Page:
POLAND - In a study looking at the prevalence and characteristics of Salmonella in wild birds, researchers found many similarities with those that are monitored in the EU because of foodborne disease associated with poultry.
Some wild avian species are reservoirs for Salmonella serotypes, especially Salmonella ser. Typhimurium, concluded Alina Wieliczko and colleagues at Wroclaw University of Environmental and Life Sciences from the results of a recent study.
In their paper in BMC Veterinary Research, they explain that Salmonella species are widespread in the environment, and occur in cattle, pigs and birds, including poultry and free-living birds. In this study, they examined the occurrence of Salmonella in different wild bird species in Poland, focusing on five Salmonella serovars monitored in poultry by the European Union: Salmonella serovars Enteritidis, Typhimurium, Infantis, Virchow and Hadar.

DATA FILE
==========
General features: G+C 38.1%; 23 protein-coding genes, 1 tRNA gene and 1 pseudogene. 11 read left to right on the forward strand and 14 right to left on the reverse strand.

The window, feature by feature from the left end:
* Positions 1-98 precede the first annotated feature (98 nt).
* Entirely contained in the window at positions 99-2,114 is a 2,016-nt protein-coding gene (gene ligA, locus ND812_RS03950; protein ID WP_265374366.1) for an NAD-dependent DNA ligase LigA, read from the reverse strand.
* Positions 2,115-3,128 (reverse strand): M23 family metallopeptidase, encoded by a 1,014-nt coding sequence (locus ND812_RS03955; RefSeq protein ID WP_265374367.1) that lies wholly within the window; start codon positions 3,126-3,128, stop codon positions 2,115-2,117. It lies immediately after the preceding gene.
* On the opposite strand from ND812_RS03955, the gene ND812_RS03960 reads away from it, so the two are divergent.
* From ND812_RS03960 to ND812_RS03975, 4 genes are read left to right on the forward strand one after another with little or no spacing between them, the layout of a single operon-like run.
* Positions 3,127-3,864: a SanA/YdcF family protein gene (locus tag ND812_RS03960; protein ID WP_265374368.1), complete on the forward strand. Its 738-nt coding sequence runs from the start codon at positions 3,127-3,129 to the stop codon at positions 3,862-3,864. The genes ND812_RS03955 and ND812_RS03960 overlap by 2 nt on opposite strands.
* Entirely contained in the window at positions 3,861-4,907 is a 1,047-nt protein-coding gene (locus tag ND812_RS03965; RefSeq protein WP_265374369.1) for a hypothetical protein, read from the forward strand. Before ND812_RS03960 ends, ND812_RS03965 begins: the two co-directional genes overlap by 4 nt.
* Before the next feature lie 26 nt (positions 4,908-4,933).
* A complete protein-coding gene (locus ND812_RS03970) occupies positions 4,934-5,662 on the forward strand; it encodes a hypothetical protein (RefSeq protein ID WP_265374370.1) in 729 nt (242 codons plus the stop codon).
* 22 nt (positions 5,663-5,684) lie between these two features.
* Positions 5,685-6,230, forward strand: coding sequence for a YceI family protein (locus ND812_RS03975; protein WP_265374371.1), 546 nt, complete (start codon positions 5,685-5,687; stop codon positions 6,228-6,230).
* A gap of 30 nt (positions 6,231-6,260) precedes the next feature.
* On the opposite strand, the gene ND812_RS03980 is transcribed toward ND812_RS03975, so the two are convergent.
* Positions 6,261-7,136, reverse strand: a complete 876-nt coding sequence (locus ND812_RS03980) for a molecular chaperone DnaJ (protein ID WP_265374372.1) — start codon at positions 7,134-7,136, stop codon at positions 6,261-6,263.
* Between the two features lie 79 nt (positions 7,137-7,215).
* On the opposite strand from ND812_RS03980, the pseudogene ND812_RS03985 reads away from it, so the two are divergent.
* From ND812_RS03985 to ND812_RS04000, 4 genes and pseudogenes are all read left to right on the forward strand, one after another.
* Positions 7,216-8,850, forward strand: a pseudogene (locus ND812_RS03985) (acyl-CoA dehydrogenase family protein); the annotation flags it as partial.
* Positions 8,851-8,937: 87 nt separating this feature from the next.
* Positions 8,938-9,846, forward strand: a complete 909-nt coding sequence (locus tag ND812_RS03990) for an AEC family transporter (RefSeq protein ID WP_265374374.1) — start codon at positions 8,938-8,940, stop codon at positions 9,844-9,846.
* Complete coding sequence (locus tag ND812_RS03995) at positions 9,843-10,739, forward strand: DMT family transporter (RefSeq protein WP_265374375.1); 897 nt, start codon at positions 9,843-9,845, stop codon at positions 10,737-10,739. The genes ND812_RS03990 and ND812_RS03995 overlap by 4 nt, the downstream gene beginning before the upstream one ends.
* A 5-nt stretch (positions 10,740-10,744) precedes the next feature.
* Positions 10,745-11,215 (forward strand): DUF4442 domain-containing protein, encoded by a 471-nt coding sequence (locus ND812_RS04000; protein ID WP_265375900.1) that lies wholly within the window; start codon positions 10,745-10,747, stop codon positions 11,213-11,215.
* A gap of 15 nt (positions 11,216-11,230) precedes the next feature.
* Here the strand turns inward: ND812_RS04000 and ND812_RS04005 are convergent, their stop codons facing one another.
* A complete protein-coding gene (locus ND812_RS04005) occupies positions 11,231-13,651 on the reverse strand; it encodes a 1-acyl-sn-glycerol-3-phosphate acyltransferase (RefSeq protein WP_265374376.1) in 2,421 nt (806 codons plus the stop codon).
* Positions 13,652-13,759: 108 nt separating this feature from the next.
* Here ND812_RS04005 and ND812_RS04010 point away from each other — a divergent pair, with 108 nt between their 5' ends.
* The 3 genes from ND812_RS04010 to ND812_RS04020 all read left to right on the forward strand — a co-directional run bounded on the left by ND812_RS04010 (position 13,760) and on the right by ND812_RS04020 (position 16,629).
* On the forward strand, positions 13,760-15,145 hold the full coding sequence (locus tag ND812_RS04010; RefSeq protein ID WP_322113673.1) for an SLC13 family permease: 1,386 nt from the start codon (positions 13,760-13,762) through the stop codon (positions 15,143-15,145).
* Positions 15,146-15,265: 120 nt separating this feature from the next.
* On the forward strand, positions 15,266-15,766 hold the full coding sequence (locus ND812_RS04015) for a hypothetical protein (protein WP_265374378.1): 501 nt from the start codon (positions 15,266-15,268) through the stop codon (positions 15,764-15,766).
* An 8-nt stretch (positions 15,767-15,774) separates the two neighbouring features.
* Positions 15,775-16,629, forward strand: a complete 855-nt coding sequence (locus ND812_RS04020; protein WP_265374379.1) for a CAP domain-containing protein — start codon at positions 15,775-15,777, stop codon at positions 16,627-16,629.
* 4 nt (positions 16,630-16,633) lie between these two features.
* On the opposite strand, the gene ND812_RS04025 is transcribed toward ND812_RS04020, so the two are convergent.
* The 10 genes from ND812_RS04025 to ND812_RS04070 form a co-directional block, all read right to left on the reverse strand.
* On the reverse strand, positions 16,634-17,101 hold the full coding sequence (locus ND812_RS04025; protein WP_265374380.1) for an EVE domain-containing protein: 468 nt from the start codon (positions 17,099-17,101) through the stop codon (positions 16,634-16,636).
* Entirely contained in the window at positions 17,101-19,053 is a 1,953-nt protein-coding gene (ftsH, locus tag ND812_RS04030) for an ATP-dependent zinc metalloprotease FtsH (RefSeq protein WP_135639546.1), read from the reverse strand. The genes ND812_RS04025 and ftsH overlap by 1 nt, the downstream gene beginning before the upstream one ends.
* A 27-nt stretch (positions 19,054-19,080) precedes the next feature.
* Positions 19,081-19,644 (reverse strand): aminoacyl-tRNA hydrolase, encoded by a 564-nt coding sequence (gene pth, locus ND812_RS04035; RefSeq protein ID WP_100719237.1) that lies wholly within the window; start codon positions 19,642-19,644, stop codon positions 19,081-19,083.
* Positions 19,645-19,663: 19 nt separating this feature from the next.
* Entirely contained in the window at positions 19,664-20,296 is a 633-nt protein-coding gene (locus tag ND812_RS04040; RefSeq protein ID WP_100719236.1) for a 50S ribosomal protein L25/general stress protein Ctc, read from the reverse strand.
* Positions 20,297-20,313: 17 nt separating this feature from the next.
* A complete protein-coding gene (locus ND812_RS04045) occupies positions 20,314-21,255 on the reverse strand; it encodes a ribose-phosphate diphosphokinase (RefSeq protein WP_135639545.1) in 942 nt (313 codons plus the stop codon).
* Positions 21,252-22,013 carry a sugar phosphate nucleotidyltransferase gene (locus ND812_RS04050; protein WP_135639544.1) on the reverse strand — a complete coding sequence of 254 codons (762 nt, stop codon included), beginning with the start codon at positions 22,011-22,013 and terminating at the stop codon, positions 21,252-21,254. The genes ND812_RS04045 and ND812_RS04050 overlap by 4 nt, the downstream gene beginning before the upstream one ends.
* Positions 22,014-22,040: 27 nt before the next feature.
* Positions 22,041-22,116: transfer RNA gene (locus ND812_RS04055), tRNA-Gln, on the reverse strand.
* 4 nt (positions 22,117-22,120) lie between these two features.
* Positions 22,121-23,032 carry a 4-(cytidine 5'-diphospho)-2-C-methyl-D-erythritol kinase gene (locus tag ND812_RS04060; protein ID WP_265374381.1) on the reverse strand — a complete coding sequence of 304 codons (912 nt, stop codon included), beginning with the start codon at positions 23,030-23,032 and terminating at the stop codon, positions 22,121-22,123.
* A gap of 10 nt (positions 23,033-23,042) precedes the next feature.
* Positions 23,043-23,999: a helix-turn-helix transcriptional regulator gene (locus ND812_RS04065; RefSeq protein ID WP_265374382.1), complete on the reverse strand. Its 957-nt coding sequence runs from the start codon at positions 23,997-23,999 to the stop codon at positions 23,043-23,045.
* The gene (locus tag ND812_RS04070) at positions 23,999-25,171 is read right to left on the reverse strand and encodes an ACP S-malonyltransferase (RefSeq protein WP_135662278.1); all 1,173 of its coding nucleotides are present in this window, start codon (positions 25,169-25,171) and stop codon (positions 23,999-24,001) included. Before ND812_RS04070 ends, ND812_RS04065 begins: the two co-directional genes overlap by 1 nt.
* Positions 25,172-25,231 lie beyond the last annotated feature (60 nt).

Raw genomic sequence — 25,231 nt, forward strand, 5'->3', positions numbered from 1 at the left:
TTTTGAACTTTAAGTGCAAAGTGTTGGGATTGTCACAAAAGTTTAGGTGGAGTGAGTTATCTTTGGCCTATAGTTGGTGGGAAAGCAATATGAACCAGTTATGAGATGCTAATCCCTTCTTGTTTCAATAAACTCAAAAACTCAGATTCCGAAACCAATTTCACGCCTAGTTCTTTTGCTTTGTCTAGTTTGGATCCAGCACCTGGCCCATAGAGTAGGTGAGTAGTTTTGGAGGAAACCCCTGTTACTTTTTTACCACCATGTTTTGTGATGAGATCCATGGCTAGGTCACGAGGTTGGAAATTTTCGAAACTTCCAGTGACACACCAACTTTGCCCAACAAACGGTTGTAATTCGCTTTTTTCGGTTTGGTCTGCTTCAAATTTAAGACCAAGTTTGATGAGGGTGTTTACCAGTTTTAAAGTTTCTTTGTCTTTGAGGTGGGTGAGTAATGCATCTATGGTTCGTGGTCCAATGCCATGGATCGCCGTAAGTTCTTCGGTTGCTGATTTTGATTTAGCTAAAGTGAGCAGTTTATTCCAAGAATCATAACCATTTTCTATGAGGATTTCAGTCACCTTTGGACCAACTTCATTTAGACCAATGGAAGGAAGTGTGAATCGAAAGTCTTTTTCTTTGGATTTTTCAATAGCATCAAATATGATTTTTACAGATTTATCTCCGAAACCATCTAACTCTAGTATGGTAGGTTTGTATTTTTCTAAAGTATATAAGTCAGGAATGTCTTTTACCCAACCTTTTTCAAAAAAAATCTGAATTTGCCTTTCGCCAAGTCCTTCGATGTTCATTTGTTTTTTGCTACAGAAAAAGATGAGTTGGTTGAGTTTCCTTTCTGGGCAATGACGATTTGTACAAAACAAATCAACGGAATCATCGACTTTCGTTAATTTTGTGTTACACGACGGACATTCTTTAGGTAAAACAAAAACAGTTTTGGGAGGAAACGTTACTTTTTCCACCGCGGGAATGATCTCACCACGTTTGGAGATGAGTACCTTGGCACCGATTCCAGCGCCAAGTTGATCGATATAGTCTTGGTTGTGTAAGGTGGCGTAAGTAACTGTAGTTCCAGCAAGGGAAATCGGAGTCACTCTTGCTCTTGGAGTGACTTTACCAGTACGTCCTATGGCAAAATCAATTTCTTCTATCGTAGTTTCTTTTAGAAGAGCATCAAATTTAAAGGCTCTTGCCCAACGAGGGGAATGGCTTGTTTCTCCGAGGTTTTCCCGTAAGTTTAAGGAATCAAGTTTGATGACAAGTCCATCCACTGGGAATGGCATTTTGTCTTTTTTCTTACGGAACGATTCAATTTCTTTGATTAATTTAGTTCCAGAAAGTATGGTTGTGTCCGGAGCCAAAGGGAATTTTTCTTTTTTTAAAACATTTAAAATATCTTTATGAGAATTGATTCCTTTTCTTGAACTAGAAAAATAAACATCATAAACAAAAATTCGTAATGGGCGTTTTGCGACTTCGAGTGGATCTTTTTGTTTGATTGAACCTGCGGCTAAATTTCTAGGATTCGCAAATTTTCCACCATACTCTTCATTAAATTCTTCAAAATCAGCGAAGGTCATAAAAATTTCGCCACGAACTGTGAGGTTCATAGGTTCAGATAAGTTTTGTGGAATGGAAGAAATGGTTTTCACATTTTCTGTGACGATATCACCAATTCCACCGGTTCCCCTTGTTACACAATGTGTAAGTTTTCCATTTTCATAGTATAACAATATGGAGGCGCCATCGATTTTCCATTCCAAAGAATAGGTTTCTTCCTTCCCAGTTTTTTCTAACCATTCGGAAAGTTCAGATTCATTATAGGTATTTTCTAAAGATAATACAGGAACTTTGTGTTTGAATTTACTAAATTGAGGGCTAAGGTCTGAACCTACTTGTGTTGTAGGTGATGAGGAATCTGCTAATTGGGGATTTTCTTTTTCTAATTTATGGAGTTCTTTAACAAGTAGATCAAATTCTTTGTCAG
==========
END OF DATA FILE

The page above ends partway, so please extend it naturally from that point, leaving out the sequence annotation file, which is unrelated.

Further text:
They characterised the variations in these serovars and classified the isolates into species and subspecies of the genus Salmonella by PCR assay. The prevalence of selected virulence genes was also determined.
The researchers collected 64 Salmonella isolates from a total of 1,000 samples from 40 species of wild birds in Poland between September 2011 and August 2013.
The largest numbers of isolates were collected from Eurasian siskin and greenfinch, with 33 per cent positive samples for each.
The collected strains belonged to one of three Salmonella subspecies: enterica (81 per cent), salamae (17 per cent) or houtenae (1.6 per cent).
Eighteen strains belonged to Salmonella Typhimurium (28 per cent), one each to serovars Infantis, Virchow and Hadar.
Wieliczko and colleagues also found that the Salmonella ser. Typhimurium strains varied across the same host species but similarity was observed among strains isolated from the same environment, e.g. the same bird feeder or the same lake.
Krawiec M., M. Kuczkowski, A.G. Kruszewicz and A. Wieliczko. 2015. Prevalence and genetic characteristics of Salmonella in free-living birds in Poland. BMC Veterinary Research. 11:15.
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